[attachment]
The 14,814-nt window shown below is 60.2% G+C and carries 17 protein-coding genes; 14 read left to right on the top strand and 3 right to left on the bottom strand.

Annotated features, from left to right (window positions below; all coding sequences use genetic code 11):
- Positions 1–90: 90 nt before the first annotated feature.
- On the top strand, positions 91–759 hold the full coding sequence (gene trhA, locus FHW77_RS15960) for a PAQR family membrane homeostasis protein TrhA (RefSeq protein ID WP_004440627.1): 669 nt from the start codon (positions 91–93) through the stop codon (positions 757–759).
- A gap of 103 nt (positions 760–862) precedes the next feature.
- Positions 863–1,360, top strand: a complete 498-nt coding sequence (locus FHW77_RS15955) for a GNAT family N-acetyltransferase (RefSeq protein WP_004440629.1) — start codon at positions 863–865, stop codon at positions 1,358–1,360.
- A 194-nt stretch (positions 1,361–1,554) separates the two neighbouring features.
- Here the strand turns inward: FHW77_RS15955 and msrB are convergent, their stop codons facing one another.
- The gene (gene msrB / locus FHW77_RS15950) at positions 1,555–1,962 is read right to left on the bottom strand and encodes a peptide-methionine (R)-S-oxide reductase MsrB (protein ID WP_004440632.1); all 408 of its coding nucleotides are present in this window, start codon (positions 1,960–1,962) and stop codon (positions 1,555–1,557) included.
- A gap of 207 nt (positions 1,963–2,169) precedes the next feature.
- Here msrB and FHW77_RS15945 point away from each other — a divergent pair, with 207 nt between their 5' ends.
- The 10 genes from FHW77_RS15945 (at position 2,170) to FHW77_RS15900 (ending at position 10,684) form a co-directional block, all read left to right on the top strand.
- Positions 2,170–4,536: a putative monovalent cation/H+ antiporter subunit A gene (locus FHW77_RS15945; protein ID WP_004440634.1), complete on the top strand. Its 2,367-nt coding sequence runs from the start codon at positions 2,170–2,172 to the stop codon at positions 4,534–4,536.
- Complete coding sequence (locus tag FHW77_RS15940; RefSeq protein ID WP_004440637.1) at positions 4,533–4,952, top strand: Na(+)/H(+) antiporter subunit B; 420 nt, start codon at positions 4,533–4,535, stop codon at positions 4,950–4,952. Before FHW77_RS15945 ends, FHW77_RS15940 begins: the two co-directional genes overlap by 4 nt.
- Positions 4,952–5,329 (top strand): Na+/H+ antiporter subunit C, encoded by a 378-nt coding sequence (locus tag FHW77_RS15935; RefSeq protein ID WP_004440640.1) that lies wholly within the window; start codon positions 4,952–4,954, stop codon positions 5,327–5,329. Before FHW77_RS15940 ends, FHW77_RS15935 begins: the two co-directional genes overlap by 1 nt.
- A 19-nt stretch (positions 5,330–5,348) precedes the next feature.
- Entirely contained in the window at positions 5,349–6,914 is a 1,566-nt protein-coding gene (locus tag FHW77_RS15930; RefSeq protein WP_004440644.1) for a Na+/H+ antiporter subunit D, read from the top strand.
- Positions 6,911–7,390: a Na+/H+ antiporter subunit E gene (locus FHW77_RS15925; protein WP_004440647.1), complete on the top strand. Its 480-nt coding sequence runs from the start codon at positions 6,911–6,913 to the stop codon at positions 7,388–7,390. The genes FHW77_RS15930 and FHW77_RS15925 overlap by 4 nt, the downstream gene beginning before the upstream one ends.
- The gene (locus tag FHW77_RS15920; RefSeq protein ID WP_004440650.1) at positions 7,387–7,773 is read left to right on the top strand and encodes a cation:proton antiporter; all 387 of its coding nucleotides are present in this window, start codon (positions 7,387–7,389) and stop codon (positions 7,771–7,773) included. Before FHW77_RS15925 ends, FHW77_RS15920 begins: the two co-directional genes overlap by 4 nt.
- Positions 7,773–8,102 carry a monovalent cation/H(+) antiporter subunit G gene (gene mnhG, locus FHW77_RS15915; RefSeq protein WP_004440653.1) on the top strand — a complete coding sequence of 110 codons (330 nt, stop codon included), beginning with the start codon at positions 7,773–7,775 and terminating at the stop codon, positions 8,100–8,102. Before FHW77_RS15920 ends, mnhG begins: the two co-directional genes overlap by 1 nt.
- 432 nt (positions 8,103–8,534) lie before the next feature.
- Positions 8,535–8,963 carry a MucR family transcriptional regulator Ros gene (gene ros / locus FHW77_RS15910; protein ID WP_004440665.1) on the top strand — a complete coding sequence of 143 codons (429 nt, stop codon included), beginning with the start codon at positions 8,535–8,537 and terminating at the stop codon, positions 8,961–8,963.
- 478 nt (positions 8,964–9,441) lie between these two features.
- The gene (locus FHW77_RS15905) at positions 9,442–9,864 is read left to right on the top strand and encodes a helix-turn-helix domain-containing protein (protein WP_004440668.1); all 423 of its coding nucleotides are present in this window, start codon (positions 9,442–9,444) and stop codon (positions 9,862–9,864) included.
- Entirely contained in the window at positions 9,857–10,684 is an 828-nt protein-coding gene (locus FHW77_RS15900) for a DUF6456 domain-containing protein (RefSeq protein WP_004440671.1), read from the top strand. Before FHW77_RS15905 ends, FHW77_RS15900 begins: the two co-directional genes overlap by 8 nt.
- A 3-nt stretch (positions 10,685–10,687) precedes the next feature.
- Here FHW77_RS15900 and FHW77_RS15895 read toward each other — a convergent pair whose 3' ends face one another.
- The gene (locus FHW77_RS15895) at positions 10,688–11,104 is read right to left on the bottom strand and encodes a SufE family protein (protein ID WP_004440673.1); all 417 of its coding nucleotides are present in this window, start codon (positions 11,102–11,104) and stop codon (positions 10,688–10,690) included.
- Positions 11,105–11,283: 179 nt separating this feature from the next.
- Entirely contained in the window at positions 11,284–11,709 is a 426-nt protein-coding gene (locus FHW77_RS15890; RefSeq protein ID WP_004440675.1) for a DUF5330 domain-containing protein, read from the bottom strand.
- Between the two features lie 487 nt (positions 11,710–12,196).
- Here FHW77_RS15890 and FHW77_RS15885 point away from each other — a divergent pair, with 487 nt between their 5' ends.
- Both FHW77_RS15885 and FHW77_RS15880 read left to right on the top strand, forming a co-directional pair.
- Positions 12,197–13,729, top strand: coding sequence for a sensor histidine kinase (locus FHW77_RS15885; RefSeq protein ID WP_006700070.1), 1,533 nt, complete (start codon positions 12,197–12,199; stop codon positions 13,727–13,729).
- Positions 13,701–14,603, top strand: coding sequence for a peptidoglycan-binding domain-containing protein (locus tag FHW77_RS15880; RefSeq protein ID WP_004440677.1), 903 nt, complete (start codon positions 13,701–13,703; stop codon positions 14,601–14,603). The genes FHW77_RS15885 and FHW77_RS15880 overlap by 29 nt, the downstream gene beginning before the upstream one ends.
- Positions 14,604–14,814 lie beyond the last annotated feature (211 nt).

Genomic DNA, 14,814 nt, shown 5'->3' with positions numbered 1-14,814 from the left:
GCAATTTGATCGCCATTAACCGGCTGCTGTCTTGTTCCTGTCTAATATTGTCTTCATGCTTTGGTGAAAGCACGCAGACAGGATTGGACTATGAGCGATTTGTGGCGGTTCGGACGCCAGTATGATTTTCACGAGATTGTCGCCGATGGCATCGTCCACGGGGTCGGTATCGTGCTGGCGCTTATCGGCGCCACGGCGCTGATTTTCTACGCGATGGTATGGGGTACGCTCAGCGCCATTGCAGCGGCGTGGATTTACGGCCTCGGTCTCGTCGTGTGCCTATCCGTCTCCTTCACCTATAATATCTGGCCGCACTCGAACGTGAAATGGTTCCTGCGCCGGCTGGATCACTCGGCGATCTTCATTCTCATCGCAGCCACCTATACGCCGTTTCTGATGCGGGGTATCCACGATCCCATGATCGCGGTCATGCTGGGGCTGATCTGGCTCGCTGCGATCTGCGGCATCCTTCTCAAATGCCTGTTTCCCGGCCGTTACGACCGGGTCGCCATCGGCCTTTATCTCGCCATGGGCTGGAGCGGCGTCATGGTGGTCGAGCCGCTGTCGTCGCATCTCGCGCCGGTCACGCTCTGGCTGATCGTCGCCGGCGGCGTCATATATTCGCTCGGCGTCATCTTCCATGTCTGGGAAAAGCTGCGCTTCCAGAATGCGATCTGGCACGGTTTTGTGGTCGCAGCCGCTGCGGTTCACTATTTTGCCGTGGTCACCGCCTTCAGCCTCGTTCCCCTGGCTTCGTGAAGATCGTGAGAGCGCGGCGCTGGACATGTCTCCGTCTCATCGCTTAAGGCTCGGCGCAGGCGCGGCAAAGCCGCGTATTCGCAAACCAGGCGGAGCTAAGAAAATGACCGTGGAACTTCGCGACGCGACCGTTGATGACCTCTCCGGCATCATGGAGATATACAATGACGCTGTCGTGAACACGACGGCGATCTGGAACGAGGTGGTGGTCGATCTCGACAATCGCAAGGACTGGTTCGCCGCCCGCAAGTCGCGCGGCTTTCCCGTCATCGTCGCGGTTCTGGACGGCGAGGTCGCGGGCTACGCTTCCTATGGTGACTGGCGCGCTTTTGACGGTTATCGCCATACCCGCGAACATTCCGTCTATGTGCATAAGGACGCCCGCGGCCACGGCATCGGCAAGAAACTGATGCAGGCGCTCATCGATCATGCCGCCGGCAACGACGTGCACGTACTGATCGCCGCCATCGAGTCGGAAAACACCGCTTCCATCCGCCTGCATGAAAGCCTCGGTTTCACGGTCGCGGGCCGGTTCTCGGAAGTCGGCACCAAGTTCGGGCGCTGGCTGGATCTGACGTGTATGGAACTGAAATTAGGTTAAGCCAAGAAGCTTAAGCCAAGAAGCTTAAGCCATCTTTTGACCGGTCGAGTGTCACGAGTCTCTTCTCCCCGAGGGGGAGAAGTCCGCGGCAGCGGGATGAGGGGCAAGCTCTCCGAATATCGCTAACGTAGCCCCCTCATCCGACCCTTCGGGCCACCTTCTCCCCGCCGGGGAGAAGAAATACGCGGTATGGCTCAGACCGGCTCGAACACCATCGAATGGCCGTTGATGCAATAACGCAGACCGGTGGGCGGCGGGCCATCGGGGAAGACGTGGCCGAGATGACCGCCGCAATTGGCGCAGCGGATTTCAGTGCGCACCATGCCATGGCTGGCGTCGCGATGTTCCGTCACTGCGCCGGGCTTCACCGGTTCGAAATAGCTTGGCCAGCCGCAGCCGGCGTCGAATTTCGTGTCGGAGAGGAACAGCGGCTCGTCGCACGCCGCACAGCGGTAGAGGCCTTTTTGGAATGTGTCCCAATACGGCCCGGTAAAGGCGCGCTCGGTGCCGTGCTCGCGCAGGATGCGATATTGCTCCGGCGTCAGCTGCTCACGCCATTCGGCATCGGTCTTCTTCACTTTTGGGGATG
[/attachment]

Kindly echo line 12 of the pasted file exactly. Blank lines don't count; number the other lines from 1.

- The 10 genes from FHW77_RS15945 (at position 2,170) to FHW77_RS15900 (ending at position 10,684) form a co-directional block, all read left to right on the top strand.